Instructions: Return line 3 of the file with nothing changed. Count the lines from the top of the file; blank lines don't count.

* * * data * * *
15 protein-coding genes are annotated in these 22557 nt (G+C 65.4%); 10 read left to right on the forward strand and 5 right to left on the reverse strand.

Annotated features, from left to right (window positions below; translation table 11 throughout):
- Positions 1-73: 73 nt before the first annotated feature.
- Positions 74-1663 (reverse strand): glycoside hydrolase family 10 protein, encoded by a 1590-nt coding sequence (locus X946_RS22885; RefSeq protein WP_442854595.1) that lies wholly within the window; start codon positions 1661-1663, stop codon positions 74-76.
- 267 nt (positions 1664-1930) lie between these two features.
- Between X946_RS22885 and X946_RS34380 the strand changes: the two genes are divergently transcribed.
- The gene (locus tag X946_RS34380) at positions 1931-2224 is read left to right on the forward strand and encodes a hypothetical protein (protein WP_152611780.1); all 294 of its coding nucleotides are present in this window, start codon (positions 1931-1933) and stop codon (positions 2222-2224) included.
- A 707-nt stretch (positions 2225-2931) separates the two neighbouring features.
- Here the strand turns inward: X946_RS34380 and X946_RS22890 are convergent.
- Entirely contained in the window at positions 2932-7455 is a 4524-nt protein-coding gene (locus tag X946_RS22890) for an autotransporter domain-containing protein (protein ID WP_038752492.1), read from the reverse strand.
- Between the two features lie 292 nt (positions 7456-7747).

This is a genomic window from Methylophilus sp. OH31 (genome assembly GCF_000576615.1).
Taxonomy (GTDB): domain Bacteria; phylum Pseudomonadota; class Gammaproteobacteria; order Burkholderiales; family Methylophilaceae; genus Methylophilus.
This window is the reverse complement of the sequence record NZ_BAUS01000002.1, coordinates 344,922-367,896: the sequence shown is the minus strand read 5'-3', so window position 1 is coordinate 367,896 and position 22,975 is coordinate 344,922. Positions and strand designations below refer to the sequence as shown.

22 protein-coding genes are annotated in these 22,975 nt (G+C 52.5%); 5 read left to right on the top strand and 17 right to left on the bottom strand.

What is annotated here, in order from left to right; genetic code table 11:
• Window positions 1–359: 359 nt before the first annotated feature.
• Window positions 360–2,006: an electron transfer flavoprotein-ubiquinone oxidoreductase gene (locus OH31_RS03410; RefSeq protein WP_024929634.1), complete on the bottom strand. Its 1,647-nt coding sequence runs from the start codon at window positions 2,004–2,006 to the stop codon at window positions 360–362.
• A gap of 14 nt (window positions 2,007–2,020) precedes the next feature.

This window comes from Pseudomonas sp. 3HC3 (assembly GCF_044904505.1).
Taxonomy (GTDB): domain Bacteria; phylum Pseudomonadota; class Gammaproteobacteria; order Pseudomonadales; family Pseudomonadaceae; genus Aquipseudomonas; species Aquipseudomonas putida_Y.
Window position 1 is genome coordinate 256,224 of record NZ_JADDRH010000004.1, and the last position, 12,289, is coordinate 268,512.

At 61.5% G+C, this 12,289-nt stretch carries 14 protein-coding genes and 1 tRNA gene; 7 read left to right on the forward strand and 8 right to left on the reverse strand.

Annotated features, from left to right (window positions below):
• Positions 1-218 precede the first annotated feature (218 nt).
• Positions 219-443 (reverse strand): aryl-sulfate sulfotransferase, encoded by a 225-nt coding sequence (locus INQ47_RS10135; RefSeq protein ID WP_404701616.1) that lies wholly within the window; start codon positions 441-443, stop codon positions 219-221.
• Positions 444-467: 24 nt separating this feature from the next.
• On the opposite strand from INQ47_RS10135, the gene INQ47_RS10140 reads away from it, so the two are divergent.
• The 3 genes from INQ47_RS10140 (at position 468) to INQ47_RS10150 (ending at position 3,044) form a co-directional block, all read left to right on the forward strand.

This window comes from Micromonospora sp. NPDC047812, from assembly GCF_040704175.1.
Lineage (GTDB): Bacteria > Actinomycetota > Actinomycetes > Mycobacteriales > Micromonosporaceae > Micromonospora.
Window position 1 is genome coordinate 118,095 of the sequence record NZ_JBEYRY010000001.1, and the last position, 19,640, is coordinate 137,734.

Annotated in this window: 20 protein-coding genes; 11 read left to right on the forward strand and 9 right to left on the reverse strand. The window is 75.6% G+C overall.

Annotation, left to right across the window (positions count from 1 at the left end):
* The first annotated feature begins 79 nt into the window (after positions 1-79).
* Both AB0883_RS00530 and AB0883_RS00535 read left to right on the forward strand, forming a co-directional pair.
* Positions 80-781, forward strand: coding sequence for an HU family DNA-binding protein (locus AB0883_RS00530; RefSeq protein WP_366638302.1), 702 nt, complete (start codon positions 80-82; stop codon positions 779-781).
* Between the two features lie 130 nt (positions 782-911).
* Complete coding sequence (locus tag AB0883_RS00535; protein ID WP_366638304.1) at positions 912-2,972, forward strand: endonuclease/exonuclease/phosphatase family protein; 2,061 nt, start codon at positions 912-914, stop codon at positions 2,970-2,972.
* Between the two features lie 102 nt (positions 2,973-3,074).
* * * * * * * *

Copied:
- Positions 1-73: 73 nt before the first annotated feature.